The mobile device has the potential to act as a significant reporter of data rather than a mere consumer of data. The Web 2.0 / mobility interplay needs more thought. Consider principle two from the list of seven principles (harnessing collective intelligence).

Functionally, we must be able to –

a) collect intelligence unique to being ‘mobile’

b) share that knowledge

c) enable others to comment on that knowledge

d) Ensure that the enhanced body of knowledge so created can be shared with the community.

This leads to more questions – What type of information can we collect when we are mobile(location, pictures(MMS)), How can it be shared?, How can it be enhanced?

Some initial questions which come to my mind:

1) If a web 2.0 service is treated as an amalgamation of data and enabling software, which data elements are unique to mobility (for example location feeds)?

2) How are these data elements captured?

3) What are the pitfalls associated with accessing(sharing) these data sources

4) Will the mobile web 2.0 be seamless as we all hope? If not, what are the options and choke points in extending web 2.0 ‘anywhere anytime’?

5) The impact of IMS. As per wikipedia

The aim of IMS is not only to provide new services but all the services, current and future, that the Internet provides. In addition, users have to be able to execute all their services when roaming as well as from their home networks. To achieve these goals, IMS uses open standard IP protocols, defined by the IETF. So, a multimedia session between 2 IMS users, between an IMS user and a user on the Internet, and between 2 users on the Internet is established using exactly the same protocol. Moreover, the interfaces for service developers are also based on IP protocols. This is why IMS truly merges the Internet with the cellular world; it uses cellular technologies to provide ubiquitous access and Internet technologies to provide appealing services.(By the way, IMS is the topic I am looking to commence my PhD in this year.)

6) How does the network effect work within the mobile data industry ?

7) How does network effect work in terms of user contributions(i.e. can small contributions created by users be shared easily across to the larger body of users) ?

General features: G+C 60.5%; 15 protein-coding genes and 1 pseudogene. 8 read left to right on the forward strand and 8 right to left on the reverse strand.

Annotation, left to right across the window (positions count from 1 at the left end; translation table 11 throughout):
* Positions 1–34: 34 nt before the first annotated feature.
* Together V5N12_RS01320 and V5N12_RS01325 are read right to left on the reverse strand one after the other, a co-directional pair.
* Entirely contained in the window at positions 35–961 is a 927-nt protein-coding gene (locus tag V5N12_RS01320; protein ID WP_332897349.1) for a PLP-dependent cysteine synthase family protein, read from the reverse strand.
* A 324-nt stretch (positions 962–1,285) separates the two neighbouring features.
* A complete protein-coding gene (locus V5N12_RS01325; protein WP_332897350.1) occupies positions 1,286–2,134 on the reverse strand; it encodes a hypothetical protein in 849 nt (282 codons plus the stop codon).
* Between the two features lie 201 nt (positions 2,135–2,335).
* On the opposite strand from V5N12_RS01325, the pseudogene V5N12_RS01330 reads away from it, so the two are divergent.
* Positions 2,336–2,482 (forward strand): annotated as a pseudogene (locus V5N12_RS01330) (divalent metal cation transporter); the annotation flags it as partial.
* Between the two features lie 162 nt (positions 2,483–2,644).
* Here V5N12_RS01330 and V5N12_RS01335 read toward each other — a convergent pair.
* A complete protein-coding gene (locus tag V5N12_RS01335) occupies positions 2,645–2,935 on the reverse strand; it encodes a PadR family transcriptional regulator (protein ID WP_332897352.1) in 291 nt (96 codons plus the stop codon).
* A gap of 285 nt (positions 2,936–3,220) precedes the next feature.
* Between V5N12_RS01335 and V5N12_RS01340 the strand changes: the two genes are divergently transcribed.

8) What are the examples of harnessing collective intelligence / peer production on the mobile data industry ?

9) Contrasting the iPod/itunes models with other models of sharing data in the mobile data industry

10) Which companies are leading the way in this space ?

11) How will search be affected by ‘anywhere/anytime’ ?

12) Airwaves are not free i.e. there is a cost of transmission over the air through a telecoms network. Will that impact the wider deployment of web 2.0?

13) Impact of dual mode phones(WiFi and 3G phones)

14) IP /IMS does not mean ‘open’. Does openness matter ? If information can be accessed via a browser(and initiatives like the t-mobile web-n-walk initiative are already under way ) – what’s the impact of the ‘walled gardens’ ?

15) What type of data can be captured on a mobile device(music, video, images) and how can it be enhanced(tagged, shared etc) ?

16) What services can be mixed and what new services can be created ? Any examples of these?(citizen’s reporting, real time traffic monitoring are obvious examples)

and so on …

To understand web 2.0, I am going to mainly use Tim O Reilly’s original article alongwith other references from the web as linked.

The seven core principles of web 2.0 revised

As I understand them, according to the article, a web 2.0 service should have as many of the following seven core characteristics as possible. I have outlined these principles partly as a foundation for subsequent discussions but also for my own clarification. Please refer the original link as above for more details.

1. The Web As Platform

Software as a service is data plus software:

A web 2.0 service is a combination of software and data. The term ‘web as a platform’ is not new. Netscape used this term first but the Netscape application (i.e. browser) was created in context of the existing ecosystem (‘WebTop’ instead of ‘desktop’ mirroring the famous ‘horseless carriage’ analogy). While Netscape was still ‘software’ – in contrast, Google is software plus a database. Individually, the software and the database are of limited value – but together they create a new type of service. In this context, the value of the software lies in being able to manage the (vast amounts of) data. The better it can do it, the more valuable the software becomes.